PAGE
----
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Bill Newman, Daily Hampshire Gazette (Northampton, Mass.), 9 Apr 1998

Publicly criticize DARE - the Drug Abuse Resistance Education program? Until recently, anyway, you'd do better to condemn mom, apple pie and Betsy Ross on the Fourth of July.

Former Police Chief Daryl Gates created the program in Los Angeles in 1983. In 1986 Northampton became the first Massachusetts municipality to adopt it. Since then, more than 80 percent of America's schools - nearly 90 percent in Massachusetts - have adopted DARE.

Many people love DARE. Public school administrators love it because it gives them an anti-drug program for free; Politicians love it because it presents great photo ops that show them in action in the war on drugs; Police departments love it because it allows them to develop positive relationships with kids and gives them great p.r.; Some parents love it because it makes them feel that their school system is aggressively fighting drugs.

And a lot of kids initially love DARE, too. The fifth or sixth graders who take the 17-hour course, and received introductory lessons in earlier grades, are impressed with the concern and dedication of their DARE officer. They also like the paraphernalia - the DARE TO KEEP KIDS OFF DRUGS sweatshirts, pencils, and the ubiquitous bumper stickers. But DARE has a problem. It doesn't work.

In 1991, a U.S. Justice Department study determined that kids who had gone through a DARE program used drugs as often as kids who had not. A 1993 Government Accounting Office report criticized bureaucrats for restricting drug education funding to programs that hewed the "Just Say No" line. And a 1998 U.S. Department of Education analysis of over 10,000 public school students found that other programs had better outcomes than DARE. More than 15 university and government studies have concluded that DARE doesn't reduce drug use or abuse. The most recent one, conducted by the University of Illinois and published this year, is perhaps the most disturbing. It determined that kids in the suburbs who participated in DARE "had significantly higher levels of drug use" than those who didn't. This phenomenon reflects what critics of DARE call "the boomerang effect" - that is, DARE puts some kids at risk by increasing their interest in drugs. The number of teen-agers in America using drugs has risen dramatically - from 1.1 million in 1992 to 2.4 million in 1995, according to the National Center on Addiction and Substance Abuse. Locally, the story is the same. A 1995 survey of students in Northampton, Easthampton and Belchertown found that 80 percent of our 15-18-year-olds had used alcohol within the previous 12 months. More than 50 percent had used marijuana. And most alarming, almost 30 percent had used other illicit drugs, including barbiturates, cocaine, heroin and other narcotics.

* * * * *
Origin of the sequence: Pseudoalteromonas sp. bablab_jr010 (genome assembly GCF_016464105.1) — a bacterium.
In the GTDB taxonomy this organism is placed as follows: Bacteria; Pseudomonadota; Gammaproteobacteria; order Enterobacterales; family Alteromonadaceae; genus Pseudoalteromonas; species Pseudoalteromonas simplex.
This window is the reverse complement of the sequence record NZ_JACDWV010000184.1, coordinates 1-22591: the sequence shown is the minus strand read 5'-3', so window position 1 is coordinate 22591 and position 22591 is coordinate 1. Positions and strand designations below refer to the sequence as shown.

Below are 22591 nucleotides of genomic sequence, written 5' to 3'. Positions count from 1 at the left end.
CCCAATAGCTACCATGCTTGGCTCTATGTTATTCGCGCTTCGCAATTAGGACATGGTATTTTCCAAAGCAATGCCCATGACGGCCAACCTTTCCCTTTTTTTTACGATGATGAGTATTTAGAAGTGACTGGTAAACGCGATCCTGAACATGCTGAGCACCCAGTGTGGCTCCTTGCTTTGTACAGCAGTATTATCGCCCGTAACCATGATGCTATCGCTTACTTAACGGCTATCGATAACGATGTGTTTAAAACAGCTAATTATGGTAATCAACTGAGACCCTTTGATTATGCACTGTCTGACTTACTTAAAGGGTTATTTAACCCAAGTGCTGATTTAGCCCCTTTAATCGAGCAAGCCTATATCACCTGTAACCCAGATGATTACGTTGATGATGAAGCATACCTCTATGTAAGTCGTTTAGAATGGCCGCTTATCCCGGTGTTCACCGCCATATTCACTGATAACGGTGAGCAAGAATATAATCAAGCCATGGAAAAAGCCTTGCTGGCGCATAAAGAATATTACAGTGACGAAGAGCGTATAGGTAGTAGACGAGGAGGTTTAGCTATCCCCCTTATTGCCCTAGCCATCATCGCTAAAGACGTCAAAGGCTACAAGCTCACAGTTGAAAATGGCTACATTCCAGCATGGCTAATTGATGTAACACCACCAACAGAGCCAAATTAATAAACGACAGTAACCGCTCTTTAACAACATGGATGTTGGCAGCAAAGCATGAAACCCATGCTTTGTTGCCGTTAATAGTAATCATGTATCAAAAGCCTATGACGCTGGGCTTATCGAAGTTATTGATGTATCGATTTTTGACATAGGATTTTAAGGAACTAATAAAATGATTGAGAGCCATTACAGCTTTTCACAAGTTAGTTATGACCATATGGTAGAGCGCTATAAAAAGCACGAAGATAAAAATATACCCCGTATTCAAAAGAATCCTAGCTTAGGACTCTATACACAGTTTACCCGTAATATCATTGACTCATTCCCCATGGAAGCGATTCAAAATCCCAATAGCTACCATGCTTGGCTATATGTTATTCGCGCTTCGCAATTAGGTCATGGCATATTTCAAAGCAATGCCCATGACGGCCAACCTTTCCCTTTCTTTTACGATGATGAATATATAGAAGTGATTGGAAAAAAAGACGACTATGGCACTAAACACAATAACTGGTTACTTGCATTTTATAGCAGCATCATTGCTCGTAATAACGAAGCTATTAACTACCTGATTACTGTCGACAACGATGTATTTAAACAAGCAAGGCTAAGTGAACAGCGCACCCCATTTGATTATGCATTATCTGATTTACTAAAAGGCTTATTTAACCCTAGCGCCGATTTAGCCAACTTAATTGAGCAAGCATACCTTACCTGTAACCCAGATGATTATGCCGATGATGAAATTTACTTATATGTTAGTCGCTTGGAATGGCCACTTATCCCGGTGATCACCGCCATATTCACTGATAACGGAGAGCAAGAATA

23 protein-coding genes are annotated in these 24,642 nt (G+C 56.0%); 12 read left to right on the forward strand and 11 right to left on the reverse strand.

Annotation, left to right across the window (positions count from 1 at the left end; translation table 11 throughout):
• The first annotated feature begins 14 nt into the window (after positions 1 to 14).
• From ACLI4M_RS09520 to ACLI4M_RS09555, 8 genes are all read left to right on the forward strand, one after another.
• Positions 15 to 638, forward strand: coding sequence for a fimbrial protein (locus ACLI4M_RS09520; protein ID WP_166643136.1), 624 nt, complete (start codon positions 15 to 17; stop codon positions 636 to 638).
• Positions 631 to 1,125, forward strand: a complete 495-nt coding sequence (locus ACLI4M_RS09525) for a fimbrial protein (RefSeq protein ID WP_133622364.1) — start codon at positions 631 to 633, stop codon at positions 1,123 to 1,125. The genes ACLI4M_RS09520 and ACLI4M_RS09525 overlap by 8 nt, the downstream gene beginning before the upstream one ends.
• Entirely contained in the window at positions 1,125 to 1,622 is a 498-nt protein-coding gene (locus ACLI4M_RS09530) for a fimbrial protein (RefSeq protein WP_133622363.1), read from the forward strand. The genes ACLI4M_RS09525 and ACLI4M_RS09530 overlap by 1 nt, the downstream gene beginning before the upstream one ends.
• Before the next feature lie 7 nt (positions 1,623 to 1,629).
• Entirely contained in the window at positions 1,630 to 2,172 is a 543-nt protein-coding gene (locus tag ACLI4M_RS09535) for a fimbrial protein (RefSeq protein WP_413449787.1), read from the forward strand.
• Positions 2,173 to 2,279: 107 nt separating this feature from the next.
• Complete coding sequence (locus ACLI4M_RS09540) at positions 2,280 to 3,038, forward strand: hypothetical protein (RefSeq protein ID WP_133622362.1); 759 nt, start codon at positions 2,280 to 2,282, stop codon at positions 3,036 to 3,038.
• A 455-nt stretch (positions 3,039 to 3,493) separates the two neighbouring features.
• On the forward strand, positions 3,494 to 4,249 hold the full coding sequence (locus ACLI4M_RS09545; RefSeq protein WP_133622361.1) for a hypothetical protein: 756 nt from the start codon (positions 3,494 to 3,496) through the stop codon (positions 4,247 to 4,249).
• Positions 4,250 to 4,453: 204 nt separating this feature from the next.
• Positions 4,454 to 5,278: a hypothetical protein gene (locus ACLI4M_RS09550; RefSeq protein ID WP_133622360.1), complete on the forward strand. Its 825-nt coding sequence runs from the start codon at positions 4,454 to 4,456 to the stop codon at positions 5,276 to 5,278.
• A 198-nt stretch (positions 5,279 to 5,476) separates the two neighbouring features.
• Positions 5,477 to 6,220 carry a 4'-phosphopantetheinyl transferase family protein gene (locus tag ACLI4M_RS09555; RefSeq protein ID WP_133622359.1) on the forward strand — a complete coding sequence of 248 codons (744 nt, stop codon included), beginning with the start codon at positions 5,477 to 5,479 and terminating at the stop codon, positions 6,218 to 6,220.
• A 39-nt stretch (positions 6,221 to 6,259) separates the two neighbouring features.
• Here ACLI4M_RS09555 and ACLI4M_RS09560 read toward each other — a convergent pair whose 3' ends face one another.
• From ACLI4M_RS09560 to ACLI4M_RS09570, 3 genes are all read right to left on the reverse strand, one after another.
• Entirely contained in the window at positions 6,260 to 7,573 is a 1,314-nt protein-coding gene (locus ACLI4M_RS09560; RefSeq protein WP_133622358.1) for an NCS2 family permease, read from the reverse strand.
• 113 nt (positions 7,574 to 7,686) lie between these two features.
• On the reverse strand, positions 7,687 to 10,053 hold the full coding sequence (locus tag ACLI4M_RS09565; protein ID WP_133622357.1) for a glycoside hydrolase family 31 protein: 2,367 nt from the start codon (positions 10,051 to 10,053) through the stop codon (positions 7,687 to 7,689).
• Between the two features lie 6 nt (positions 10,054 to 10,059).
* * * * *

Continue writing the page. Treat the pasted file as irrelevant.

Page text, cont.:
Experts offer a number of explanations for DARE's failure. An effective drug education program is, to begin with, difficult to devise. Some youths don't trust information from the police. And there's little reason to believe that a 17-hour course in the last year of elementary school will have any significant effect.

There's another problem. DARE dumps all drugs - it defines drugs as "anything but food that affects your body and mind" - into the same condemned category. As local attorney Richard Evans, a DARE critic, explains, "Some kids who discover that DARE's lessons don't square with their own experience reject everything the program tried to teach. And that's tragic," Evans adds. "Heroin and crack kill." But efficacy is not a criterion for continued government funding. DARE has become a government-sanctioned monopoly.

The Drug-Free School and Communities Act mandates that a hefty percentage of federal drug education money be spent on programs taught by uniformed police officers in public schools. In Massachusetts, DARE became entitled to $20 million a year from the state's cigarette tax by adding an anti-smoking message. "It hurts me to sit here and tell you that DARE does not work," said Dennis Rosenbaum, in a recent TV interview. Rosenbaum is head of the University of Illinois Criminal Justice Department and author of the comprehensive 1997 study. "But," he added, "it's time for us to go back to the drawing board and figure out how it can be improved or (in) what better ways we can better spend our money..."

Fortunately, other models appear promising. Santa Barbara recently instituted a program called "Fighting Back," which uses trained professionals and peer counseling to work with kids who appear at risk. Pilot programs that use rehabilitated former abusers as counselors have had good results. Even Massachusetts Secretary of Public Safety, Kathleen M. O'Toole, a DARE supporter, announced last year that she would consider proposals for alternatives.

DARE's supporters want kids to make informed and intelligent choices. They want to make sure that kids don't mess up their lives with drugs. And DARE critics want exactly the same thing.

Northampton demonstrated leadership in 1986 when it instituted DARE. Communities in Hampshire County once again should act innovatively and join cities such as Seattle and Oakland which have dropped DARE, and develop a workable alternative.

As the Boston Herald editorialized, "The same old methods (of drug prevention and education) - and that includes DARE - aren't working. We know that. We know that more kids are experimenting with drugs and alcohol than before. We owe it to all kids to try another way."

Bill Newman, a Northampton lawyer, writes a monthly column.